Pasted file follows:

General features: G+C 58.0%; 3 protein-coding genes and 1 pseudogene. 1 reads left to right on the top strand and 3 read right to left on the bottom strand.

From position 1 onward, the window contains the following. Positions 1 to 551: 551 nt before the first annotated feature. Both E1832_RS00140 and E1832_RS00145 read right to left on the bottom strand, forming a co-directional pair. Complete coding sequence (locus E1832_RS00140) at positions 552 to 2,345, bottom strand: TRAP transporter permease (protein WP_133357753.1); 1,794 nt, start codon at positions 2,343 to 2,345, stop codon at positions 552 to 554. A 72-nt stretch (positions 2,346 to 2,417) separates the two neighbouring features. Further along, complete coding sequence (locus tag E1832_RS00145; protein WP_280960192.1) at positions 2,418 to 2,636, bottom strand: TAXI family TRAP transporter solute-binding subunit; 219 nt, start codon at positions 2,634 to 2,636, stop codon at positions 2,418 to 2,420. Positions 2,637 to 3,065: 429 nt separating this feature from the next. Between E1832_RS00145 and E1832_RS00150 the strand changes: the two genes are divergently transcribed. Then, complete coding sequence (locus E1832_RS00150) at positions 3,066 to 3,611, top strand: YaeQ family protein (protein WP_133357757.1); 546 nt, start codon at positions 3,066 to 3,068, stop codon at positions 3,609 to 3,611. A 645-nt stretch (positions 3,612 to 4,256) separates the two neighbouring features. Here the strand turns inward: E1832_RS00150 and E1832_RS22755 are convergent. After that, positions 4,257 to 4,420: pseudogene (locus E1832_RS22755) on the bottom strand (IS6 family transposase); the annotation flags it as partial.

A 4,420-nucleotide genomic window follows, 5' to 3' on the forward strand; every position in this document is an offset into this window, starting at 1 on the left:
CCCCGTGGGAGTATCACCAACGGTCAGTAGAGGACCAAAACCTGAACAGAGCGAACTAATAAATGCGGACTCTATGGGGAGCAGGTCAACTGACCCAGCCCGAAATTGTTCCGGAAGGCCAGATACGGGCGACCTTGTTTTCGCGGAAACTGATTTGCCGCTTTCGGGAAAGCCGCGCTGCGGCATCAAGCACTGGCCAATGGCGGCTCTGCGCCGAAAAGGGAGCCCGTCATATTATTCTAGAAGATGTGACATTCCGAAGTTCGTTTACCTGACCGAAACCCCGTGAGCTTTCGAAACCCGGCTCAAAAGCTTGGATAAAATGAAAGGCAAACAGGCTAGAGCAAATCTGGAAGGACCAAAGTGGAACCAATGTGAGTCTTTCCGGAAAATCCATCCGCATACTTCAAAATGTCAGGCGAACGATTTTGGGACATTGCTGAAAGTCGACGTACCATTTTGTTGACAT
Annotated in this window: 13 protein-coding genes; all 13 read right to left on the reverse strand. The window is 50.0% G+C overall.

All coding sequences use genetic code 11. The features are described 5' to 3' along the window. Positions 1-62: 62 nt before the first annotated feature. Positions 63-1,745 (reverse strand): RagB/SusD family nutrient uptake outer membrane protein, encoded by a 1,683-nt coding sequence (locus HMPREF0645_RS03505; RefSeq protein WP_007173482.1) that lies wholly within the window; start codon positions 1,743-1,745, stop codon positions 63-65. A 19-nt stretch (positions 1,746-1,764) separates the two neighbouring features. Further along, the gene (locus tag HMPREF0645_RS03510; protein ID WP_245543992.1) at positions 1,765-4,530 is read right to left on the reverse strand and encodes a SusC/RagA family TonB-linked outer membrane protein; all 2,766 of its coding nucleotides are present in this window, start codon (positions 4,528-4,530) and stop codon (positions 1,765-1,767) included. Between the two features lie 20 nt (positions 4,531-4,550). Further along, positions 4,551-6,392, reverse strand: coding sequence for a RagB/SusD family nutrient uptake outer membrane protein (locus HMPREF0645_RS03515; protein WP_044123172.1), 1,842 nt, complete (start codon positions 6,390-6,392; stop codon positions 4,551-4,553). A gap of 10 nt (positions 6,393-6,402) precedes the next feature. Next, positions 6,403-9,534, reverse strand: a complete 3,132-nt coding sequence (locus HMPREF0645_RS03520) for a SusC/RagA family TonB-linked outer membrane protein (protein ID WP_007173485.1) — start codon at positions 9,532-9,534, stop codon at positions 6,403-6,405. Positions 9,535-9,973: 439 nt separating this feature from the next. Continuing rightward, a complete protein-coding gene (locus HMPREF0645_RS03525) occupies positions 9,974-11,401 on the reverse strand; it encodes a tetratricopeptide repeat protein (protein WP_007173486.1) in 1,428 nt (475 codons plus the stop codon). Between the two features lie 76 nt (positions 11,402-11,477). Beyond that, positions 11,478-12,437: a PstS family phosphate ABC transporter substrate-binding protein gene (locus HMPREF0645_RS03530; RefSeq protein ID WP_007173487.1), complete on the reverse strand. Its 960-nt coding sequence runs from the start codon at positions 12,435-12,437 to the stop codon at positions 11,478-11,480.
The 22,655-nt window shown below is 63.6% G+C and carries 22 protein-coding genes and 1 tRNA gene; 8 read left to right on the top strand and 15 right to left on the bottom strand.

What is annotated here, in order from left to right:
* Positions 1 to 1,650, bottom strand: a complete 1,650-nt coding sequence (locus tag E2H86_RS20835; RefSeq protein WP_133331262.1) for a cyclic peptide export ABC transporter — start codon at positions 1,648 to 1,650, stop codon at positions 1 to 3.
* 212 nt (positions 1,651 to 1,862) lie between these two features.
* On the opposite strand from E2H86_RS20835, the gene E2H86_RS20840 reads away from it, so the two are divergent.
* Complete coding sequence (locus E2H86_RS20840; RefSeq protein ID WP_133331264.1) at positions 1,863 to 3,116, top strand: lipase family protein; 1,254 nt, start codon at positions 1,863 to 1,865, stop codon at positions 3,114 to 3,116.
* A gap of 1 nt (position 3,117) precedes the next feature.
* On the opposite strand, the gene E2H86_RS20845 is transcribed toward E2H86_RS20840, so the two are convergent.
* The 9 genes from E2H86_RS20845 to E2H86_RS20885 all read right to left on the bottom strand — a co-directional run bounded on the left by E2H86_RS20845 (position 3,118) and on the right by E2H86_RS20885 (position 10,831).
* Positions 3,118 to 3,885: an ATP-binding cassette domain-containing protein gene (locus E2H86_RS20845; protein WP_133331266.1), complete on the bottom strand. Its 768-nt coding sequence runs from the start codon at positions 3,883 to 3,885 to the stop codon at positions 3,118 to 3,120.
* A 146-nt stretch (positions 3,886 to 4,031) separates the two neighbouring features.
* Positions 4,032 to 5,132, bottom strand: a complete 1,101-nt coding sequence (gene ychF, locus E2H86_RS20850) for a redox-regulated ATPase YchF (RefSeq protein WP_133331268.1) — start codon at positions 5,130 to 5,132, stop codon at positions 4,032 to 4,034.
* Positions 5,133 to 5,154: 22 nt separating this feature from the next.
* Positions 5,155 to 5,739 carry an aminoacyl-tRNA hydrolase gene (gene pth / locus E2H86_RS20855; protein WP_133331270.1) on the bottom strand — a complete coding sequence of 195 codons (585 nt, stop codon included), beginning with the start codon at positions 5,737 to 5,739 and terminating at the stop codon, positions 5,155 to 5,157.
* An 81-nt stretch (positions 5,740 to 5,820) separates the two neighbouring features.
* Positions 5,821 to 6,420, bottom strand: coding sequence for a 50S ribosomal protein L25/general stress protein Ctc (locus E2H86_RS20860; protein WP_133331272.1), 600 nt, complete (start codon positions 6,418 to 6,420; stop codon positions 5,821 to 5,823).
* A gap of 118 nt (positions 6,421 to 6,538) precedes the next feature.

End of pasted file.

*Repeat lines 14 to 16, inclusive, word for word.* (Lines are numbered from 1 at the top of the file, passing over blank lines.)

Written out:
* On the opposite strand, the gene E2H86_RS20845 is transcribed toward E2H86_RS20840, so the two are convergent.
* The 9 genes from E2H86_RS20845 to E2H86_RS20885 all read right to left on the bottom strand — a co-directional run bounded on the left by E2H86_RS20845 (position 3,118) and on the right by E2H86_RS20885 (position 10,831).
* Positions 3,118 to 3,885: an ATP-binding cassette domain-containing protein gene (locus E2H86_RS20845; protein WP_133331266.1), complete on the bottom strand. Its 768-nt coding sequence runs from the start codon at positions 3,883 to 3,885 to the stop codon at positions 3,118 to 3,120.